Gradkowski Steps Up

Filmstudy Gradkowski Steps Up

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4+ Comments filmstudy says Exactly right, B&B. Steeler fans will often complain either the officials are biased or Flacco is simply lucky.
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Offensive Line Model and Notes vs. Steelers 12/1/13


The scoring of the offensive line is based on 59 offensive snaps for the Ravens (excludes 3 kneels).

Monroe: Monroe played well, primarily against Jarvis Jones. Eugene allowed 2 shared pressures, once beaten outside (Q1, 11:39) and a 2nd time bulled (Q2, 6:50) by the Steelers’ first-round selection. He didn’t have any negative events as a run blocker. Scoring: 53 blocks, 4 missed, 1 (2 x ½) pressure, 51 points (.86 per play). Jones is a mild disappointment as a pass rusher at this point, but he’s still north of the replacement level, so I make an adjustment of .02 per play. A-.

Shipley: Shipley contributed 1 of the 5 false starts. That’s an awful total for any game, but a head-scratching total at home. Heyward twice bulled him for pressures (Q1, 0:52 and Q4, 9:04). Scoring: 52 blocks, 3 missed, 2.5 pressures, 1/3 QH, 1 false start, 43 points (.73 per play). With an adjustment for the modest talent of the Steelers’ interior line, that’s still a D.

Gradkowski: Gino had one of his better games with much of his play opposite Cam Heyward, the Steelers best interior defender. Hood (Q2, 1:04) and Heyward (Q4, 6:27) each bulled him for a pressure. Scoring: 51 blocks, 6 missed, 2 pressures, 47 points (.80 per play). With an adjustment (.04 per play) for the Steelers’ interior line talent, that’s a C.

Yanda: Marshal has reestablished his Pro Bowl form over the last 3 games (A, A, A-). He made 8 blocks in level 2 and pulled successfully on 1 of 2 assignments. His only negative scoring play was a slow-developing QH by Ziggy Hood (Q2, 13:50) where he was beaten outside. Scoring: 55 blocks, 3 missed, 1 QH, 52 points (.88 per play). A-.

Oher: His penalties had been, and still are, the biggest source of improvement in 2013. Prior to Thursday he had been flagged just once (holding in the first Steelers game), but his 3 false starts had a significant drive-stalling impact:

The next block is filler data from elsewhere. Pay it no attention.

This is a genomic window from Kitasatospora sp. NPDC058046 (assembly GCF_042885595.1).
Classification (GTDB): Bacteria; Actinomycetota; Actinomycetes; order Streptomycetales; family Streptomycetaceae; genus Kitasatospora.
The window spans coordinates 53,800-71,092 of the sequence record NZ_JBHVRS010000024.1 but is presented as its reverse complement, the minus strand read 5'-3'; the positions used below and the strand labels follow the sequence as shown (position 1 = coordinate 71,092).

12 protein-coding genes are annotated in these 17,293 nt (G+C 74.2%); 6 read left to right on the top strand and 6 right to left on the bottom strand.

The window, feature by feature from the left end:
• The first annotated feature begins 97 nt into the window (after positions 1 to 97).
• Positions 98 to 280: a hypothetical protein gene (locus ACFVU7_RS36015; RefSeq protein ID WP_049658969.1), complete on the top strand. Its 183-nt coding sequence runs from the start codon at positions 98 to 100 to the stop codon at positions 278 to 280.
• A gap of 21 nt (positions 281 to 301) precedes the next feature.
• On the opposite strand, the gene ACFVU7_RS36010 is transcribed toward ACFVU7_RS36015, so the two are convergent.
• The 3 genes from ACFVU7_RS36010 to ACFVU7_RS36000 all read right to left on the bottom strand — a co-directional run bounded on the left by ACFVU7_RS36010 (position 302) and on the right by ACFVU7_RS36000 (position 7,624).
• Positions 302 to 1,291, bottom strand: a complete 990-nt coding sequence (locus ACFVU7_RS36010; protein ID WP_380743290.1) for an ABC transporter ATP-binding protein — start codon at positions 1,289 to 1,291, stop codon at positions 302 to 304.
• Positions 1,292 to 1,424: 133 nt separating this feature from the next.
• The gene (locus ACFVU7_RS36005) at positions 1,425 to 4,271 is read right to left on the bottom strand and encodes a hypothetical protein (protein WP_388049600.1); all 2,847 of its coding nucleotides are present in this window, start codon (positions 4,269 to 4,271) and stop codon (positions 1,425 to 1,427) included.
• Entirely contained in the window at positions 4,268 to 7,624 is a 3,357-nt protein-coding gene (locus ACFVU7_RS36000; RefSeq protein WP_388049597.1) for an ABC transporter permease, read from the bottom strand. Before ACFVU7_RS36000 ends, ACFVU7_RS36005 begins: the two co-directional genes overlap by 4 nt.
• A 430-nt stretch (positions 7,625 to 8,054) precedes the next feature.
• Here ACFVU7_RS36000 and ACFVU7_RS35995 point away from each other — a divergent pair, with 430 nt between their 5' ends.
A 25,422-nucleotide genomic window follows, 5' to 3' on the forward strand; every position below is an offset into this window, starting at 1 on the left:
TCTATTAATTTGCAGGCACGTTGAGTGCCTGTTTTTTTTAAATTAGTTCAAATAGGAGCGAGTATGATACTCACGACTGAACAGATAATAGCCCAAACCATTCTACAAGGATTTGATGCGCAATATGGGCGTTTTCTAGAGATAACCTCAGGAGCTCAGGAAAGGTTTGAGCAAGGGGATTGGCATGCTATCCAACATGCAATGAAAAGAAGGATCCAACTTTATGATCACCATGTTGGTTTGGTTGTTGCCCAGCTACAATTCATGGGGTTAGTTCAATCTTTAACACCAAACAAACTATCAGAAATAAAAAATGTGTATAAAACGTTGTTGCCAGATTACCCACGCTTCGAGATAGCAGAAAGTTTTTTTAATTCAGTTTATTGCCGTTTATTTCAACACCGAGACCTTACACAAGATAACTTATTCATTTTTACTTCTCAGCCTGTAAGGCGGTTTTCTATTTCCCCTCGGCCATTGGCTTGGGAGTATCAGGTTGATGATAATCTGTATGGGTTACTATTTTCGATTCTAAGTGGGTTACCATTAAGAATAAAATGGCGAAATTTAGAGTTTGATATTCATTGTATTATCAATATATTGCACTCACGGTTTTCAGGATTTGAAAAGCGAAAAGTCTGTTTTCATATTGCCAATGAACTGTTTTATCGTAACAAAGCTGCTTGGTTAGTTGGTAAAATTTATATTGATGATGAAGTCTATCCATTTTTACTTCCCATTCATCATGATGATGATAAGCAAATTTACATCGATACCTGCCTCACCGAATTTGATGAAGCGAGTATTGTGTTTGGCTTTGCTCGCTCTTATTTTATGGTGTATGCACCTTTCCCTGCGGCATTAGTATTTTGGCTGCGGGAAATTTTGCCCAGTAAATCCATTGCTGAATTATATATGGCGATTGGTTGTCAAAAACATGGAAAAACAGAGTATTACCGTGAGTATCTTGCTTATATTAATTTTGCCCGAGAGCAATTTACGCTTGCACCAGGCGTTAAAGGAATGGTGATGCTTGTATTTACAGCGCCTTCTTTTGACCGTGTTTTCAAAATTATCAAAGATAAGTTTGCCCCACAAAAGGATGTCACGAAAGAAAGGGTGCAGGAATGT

• (Q2, 0:40) Dictated play calling at the end of the first half as 2nd and 3 became 2nd and 8
• (Q3, 9:50) Helped stall a drive that had reached the Pittsburgh 11
• (Q4, 14:53) Helped stall a drive that had reached the Pittsburgh 24

He didn’t do a terrible job of blocking Jason Worilds who he allowed 1 sack, 1/3 of a QH, and 1 pressure. However, I have to believe a reason for the false starts were his desire to get set up against Worilds who knocked down Weeden/Campbell 6 times in week 12. Scoring: 51 blocks, 4 missed, 2 pressures, 1/3 QH, 1 sack, 3 false starts, 31 points (.53 per play). I assigned the largest adjustment of any lineman for opponent quality (.06 per play), but that still leaves him a point short of passing. F. Without the penalties, he would have graded a solid C.

Others: Rick Wagner made all 4 of his blocks and Jah Reid went 2 for 2 in jumbo packages.

Flacco had another solid day highlighted by long passes completed with ATS (Adequate Time to Set) to Torrey Smith (54 yards) and Jacoby Jones (34 yards). He and Jones generated an unflagged 50-yard pass interference (Q1, 12:24) when Jacoby outraced Gay, the pass was underthrown, and Gay made significant contact before it arrived. He would later generate a 26-yard pass interference flag on Ike Taylor who could not keep up with Torrey Smith down the left sideline (Q2, 6:45).

I will often see complaints about the Ravens’ ability to draw PI flags. It’s not bias from the officials, acting on the part of the Ravens’ receivers, or some other inexplicable manifestation of luck. Flacco has one of the NFL’s strongest arms and receivers that can outrace even fast corners over 40-55 yards. A desperate, trailing corner will frequently commit a foul.

The Ravens’ line generated ATS on 19 of 36 dropbacks (53%):

Joe’s aggregate results were approximately 5 yards better than expectation based on his ATS opportunity set.

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Ken McKusick

About Ken McKusick

Known as “Filmstudy” from his handle on area message boards, Ken is a lifelong Baltimorean and rabid fan of Baltimore sports. He grew up within walking distance of Memorial Stadium and attended all but a handful of Orioles games from 1979 through 2001. He got his start in sports modeling with baseball in the mid 1980’s. He began writing about the Ravens in 2006 and maintains a library of video for every game the team has played. He’s a graduate of Syracuse with degrees in Broadcast Journalism and Math who recently retired from his actuarial career to pursue his passion as a football analyst full time. If you have math or modeling questions related to sports or gambling, Ken is always interested in hearing new problems or ideas. He can be reached by email at [email protected] or followed on Twitter @filmstudyravens. More from Ken McKusick

It’s not bias from the officials, acting on the part of the Ravens’ receivers, or some other inexplicable manifestation of luck. I don't know what you are trying to say. Are you saying it is his strong arm?


I believe he's saying it's a combination of all those things that make pass interference more likely. There is increased opportunity the longer a receiver is eligible to catch a pass. If you increase the opportunity it makes sense that more will occur.


To clarify, I meant a combination of Flacco's strong arm and receivers who can outrun defenders, especially over longer distances. The corners may thus interfere with the pass in their desperate attempt to prevent a big gain.


Exactly right, B&B. Steeler fans will often complain either the officials are biased or Flacco is simply lucky.


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